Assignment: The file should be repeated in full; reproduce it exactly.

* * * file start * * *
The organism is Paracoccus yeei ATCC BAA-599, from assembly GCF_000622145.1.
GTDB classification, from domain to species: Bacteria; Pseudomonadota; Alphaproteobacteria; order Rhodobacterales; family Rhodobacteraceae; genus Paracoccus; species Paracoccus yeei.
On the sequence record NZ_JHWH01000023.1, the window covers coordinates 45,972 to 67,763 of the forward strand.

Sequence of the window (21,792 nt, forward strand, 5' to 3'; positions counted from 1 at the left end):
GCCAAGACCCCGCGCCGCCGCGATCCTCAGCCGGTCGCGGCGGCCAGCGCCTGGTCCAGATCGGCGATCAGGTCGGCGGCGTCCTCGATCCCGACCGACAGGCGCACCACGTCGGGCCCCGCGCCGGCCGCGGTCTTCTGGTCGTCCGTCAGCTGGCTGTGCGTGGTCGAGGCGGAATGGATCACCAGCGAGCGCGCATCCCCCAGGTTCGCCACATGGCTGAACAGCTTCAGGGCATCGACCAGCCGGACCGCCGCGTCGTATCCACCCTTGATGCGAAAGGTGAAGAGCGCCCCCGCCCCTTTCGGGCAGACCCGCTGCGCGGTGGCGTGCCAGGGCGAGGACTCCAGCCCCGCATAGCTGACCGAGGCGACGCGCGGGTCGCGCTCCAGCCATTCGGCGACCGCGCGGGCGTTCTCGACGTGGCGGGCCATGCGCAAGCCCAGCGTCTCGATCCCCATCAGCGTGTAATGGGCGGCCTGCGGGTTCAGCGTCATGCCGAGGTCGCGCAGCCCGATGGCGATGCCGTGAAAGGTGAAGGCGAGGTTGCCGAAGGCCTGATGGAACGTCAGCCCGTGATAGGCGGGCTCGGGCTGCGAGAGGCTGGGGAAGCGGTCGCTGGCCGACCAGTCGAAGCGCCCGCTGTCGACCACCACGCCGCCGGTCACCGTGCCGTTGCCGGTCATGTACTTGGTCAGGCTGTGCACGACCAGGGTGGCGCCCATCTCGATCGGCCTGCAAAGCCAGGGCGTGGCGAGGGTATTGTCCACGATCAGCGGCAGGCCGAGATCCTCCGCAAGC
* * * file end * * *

The organism is Paracoccus yeei ATCC BAA-599, from assembly GCF_000622145.1.
GTDB classification, from domain to species: Bacteria; Pseudomonadota; Alphaproteobacteria; order Rhodobacterales; family Rhodobacteraceae; genus Paracoccus; species Paracoccus yeei.
On the sequence record NZ_JHWH01000023.1, the window covers coordinates 45,972 to 67,763 of the forward strand.

Sequence of the window (21,792 nt, forward strand, 5' to 3'; positions counted from 1 at the left end):
GCCAAGACCCCGCGCCGCCGCGATCCTCAGCCGGTCGCGGCGGCCAGCGCCTGGTCCAGATCGGCGATCAGGTCGGCGGCGTCCTCGATCCCGACCGACAGGCGCACCACGTCGGGCCCCGCGCCGGCCGCGGTCTTCTGGTCGTCCGTCAGCTGGCTGTGCGTGGTCGAGGCGGAATGGATCACCAGCGAGCGCGCATCCCCCAGGTTCGCCACATGGCTGAACAGCTTCAGGGCATCGACCAGCCGGACCGCCGCGTCGTATCCACCCTTGATGCGAAAGGTGAAGAGCGCCCCCGCCCCTTTCGGGCAGACCCGCTGCGCGGTGGCGTGCCAGGGCGAGGACTCCAGCCCCGCATAGCTGACCGAGGCGACGCGCGGGTCGCGCTCCAGCCATTCGGCGACCGCGCGGGCGTTCTCGACGTGGCGGGCCATGCGCAAGCCCAGCGTCTCGATCCCCATCAGCGTGTAATGGGCGGCCTGCGGGTTCAGCGTCATGCCGAGGTCGCGCAGCCCGATGGCGATGCCGTGAAAGGTGAAGGCGAGGTTGCCGAAGGCCTGATGGAACGTCAGCCCGTGATAGGCGGGCTCGGGCTGCGAGAGGCTGGGGAAGCGGTCGCTGGCCGACCAGTCGAAGCGCCCGCTGTCGACCACCACGCCGCCGGTCACCGTGCCGTTGCCGGTCATGTACTTGGTCAGGCTGTGCACGACCAGGGTGGCGCCCATCTCGATCGGCCTGCAAAGCCAGGGCGTGGCGAGGGTATTGTCCACGATCAGCGGCAGGCCGAGATCCTCCGCAAGC